For some twenty years the plaintiff, Herman Frost, had been engaged in the sheep-raising and ranching business in eastern Oregon. In 1915 he removed with his accumulated savings to San Francisco, where he engaged in the saloon and cafe business at No. 920 Market Street. In 1916 he became acquainted with Milton S. Hamilton, who was made a party defendant in this action, but was never served with process. Hamilton was an attorney at law and represented Frost in numerous actions and other matters during the course of several years. Hamilton early acquired the habit of borrowing money from Frost and of recommending that he loan money to others, among whom was Patrick L. Flanigan, a real estate operator residing in Reno. Acting on the advice of Hamilton, Frost loaned Flanigan various sums aggregating, in March, 1917, the sum of $6,000, which was repaid in the manner presently to be related.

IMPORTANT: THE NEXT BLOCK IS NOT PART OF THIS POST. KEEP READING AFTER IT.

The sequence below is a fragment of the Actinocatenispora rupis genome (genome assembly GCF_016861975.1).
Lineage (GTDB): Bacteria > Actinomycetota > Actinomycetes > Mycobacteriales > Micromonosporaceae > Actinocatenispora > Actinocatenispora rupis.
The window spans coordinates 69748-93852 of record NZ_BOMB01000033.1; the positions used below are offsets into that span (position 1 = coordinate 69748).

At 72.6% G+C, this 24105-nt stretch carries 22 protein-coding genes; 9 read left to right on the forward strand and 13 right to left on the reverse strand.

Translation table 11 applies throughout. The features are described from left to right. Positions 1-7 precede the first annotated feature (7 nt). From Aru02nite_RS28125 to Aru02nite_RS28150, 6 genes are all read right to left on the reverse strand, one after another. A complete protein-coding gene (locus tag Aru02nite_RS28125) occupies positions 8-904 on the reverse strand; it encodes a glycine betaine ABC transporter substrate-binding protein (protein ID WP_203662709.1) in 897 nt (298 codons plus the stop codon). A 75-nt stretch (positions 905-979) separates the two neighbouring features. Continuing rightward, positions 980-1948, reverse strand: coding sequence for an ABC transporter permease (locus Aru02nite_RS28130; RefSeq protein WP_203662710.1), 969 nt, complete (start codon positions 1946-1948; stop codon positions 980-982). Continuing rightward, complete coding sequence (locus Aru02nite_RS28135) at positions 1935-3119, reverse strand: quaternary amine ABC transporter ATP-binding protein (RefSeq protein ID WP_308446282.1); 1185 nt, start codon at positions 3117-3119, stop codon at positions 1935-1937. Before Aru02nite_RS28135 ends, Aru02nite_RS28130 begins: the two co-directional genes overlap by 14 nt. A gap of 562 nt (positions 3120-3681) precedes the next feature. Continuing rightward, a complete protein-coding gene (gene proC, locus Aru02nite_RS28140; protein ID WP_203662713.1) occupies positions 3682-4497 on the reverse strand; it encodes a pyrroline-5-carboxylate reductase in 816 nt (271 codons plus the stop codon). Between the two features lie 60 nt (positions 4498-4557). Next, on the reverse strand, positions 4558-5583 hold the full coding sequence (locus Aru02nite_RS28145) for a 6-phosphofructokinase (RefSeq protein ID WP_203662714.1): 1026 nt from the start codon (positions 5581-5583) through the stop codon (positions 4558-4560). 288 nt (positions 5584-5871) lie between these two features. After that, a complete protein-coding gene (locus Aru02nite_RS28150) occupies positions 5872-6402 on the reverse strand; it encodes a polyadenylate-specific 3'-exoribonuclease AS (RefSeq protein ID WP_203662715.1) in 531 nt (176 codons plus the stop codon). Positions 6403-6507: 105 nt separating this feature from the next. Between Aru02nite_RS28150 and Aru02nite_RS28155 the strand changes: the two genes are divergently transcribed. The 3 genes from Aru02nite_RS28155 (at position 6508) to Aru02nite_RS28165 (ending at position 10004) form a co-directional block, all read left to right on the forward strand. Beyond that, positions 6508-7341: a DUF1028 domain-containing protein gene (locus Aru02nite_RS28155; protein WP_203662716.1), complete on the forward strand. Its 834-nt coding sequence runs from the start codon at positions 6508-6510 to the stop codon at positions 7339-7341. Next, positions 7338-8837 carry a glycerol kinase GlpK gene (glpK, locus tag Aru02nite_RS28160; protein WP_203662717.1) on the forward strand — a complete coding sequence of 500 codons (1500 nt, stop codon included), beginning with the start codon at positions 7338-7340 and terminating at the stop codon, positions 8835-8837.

The defendant Sallie C. Turner was the owner of a grain and livestock ranch in the Surprise Valley, in Modoc County, consisting of 2,580 acres of land, which she and her husband had acquired during the course of twenty years' residence in that locality. Her son, Raymond Turner, since 1913 had been leasing 740 acres of the ranch on a lease from year to year. On December 1, 1916, the defendant Charles E. Wood, a real estate dealer and promoter, entered into a written lease with the Turners, husband and wife, covering 2,044 acres of the ranch for a term of five years from the fourth day of January, 1917, on a rental of one-half of the crops and one-half of the increase of the livestock. Wood also owned a contract to purchase the Hedgpeth ranch, located three miles south of the Turner ranch. Flanigan was an acquaintance of Hamilton and through the influence and advice of the latter aroused the interest of Frost in the purchase of the Turner ranch. Frost made a trip to the ranch in September, 1917. On that trip he met Flanigan, Wood, and Mrs. Turner. After spending several hours on the ranch and examining it in a superficial way, so he claims, and after conversations between Frost, Flanigan, and Wood, it was agreed that they would purchase the Turner ranch, take the title thereto and operate the same in the name of a corporation thereafter to be formed under the laws of the state of Nevada and to be called the Surprise Valley Land Livestock Company. The documents preparatory to the incorporation and organization of the company were shortly thereafter prepared by the defendant Hanscome, who had practiced law in an eastern state, but had not been admitted to practice in this state. Hanscome was an acquaintance of Hamilton and on a prior trip to Modoc County had met Mrs. Turner and the defendant Wood. After negotiations for the purchase of the ranch had been concluded it was agreed between Flanigan, Wood, and Frost that a contract of purchase should be entered into with Mrs. Turner, that Flanigan should be the nominal purchaser and that he should thereafter assign the contract of purchase to the proposed corporation. Wood was to surrender his lease on the Turner ranch and transfer his contract of purchase covering the Hedgpeth ranch to the corporation. Frost was to advance $10,000 in cash as the first payment on the purchase price of the Turner ranch and receive the corporation's note for $10,000 in consideration of such advancement. The three were to share equally in the capital stock of the corporation, which was to consist of 100 shares of the par value of $100 each.